By Shefali Dhar —
Significant items on Prime Minister Narendra Modi’s legislative agenda — such as the Coal Mines (Special Provision) Bill, and the Insurance Laws (Amendment) Bill, have been passed by India’s Parliament despite the Bharatiya Janata Party’s (BJP) lack of majority in the Rajya Sabha (upper house of Parliament). Additionally, in the past year attention was almost exclusively placed on the Goods and Services Tax (GST) reform, and its passage has left behind speculation about the next major legislative reforms the BJP would like to implement.
Based on the Bharatiya Janata Party’s (BJP) election manifesto, and major reforms the BJP decided to tackle upon consolidating power, below are some likely targets for future legislative reforms that the Modi government may pursue in the coming years.
- Labor Reforms: Reforming restrictive labor laws, including the Industrial Disputes Act, the Factories Act, and the Contract Labor Act, that place heavy burdens on small and medium businesses. The Industrial Disputes Act currently requires companies with more than 100 employees to acquire government permission to terminate employment. This encourages firms to keep their employee numbers below a certain level to maintain management flexibility.
- Land Acquisition: Reviving the 2015 campaign to amend the United Progressive Alliance’s (UPA) land acquisition law to make it easier for state governments to exercise eminent domain. Currently, states are required to obtain approval from at least 80 percent of the residents of the land the state wished to purchase. This complicates plot acquisition for infrastructure and industry stakeholders.
- Simultaneous Elections: In their 2014 manifesto, the BJP stated its intent to hold Legislative Assembly and Lok Sabha elections simultaneously as opposed to the current system of staggered Assembly elections.
- Communications Convergence Bill: A Communications Convergence Bill would combine carriage and content regulations for the telecom, internet, and television sectors in India. A bill along these lines was introduced in Parliament by the Vajpayee government in 2001, but it was never passed. While the UPA and National Democratic Alliance (NDA) governments since then have not pursued this reform, the BJP’s 2014 manifesto describes the BJP’s aim to simplify complex legislation by “converging overlapping legislations”
- Smaller States: Breaking states up into multiple smaller ones. The BJP outlines its support for “greater decentralization through smaller states” in its 2014 manifesto. The party believes that a decentralized governance model would better accommodate India’s diversity. Uttar Pradesh, with over 200 million people, has long been a target for division.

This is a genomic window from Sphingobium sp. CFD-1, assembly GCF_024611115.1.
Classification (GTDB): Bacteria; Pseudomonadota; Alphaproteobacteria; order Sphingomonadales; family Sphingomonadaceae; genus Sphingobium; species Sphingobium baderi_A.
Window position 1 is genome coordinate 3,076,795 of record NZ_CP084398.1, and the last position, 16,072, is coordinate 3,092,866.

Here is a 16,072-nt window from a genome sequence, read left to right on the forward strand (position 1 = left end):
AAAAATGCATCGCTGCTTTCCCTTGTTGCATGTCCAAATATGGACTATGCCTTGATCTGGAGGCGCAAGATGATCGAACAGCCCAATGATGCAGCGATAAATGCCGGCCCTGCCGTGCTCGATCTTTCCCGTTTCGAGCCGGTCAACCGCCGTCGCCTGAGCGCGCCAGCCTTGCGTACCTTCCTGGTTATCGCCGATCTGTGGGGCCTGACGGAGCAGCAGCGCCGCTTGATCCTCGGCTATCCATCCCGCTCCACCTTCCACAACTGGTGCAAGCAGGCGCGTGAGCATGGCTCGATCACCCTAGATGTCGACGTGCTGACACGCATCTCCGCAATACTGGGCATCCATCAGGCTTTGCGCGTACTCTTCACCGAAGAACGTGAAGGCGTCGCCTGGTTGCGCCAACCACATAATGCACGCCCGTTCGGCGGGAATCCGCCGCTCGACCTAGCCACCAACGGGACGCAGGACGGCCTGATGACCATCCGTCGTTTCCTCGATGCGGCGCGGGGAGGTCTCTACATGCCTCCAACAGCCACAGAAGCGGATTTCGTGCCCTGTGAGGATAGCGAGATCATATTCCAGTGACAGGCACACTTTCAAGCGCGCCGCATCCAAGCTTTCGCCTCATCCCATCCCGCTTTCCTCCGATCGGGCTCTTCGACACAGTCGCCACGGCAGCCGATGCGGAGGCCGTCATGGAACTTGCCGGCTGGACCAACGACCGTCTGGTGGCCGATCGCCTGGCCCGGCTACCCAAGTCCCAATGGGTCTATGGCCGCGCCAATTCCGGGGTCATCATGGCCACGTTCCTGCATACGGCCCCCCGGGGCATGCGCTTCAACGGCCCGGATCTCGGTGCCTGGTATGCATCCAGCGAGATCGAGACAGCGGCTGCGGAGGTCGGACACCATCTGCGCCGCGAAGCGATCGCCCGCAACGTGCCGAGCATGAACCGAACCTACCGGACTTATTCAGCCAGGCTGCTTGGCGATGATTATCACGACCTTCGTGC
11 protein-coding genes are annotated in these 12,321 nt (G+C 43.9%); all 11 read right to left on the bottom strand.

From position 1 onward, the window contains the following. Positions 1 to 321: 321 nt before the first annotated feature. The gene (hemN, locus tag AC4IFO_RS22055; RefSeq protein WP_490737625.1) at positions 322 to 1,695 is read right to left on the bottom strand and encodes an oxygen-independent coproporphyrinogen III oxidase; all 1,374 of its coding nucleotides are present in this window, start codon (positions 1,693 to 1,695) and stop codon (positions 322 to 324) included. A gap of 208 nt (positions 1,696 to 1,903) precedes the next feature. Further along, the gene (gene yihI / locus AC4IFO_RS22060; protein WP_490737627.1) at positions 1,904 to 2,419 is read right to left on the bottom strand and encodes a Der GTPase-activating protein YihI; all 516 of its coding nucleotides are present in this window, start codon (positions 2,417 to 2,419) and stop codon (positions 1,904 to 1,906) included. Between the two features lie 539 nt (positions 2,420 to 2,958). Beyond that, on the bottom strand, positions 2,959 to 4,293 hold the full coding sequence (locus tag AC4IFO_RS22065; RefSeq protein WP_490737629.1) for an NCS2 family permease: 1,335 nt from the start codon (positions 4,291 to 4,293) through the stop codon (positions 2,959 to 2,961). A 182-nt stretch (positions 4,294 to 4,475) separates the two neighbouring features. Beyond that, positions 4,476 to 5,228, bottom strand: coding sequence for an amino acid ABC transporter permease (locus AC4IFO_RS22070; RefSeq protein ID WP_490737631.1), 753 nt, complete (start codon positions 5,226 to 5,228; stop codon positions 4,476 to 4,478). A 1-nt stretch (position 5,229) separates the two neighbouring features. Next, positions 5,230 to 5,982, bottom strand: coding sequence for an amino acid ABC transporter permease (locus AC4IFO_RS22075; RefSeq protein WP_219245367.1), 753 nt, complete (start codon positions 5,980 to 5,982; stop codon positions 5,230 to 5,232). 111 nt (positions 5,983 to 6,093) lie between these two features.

- Financial Sector Overhaul: Carrying out the recommendations of the Financial Sector Legislative Reforms Commission, which called for clearer regulations for the financial sector – including explaining the purpose of new regulations, mandatory notice and comment periods, and impact studies.
- Foreign Investment in Insurance: Raising the cap on foreign investment in insurance companies beyond 50 percent. In his Budget speech, Finance Minister Arun Jaitley announced that foreign direct investment in the insurance and pension sectors would be automatically routed up to 49 percent.
- National Agricultural Market: Creating a single national agricultural market by:
- Putting in place special courts to reduce hoarding
- Setting up a price stabilization fund
- Unbundling Food Corporation of India’s operations
- Uniform Civil Code: Replacing separate civil codes for each major religion with a single set of laws, as is called for by Article 44 of the Indian Constitution.
- Article 370: Removing or abrogating Article 370 of the Indian Constitution, which grants the state of Jammu and Kashmir autonomous status. One of BJP’s national spokespersons, Sambit Patra, has stated in the past that the removal of Article 370 “continues to be a part of the core ideology of the BJP” and alluded to a lack of majority in both houses being a main hindrance in achieving this goal.
The above list has been curated from statements by BJP’s spokespersons, their election manifesto, feedback from various experts, and two different polls conducted by the CSIS Wadhwani Chair. Lacking a majority in the Rajya Sabha for the remainder of this Parliament term, the government must still take the time to bring other parties together to move legislation. With recent state electoral victories like in Uttar Pradesh, the Modi government’s legislative agenda is expected to move progressively faster over time — particularly if the people grant Mr. Modi a second term as prime minister.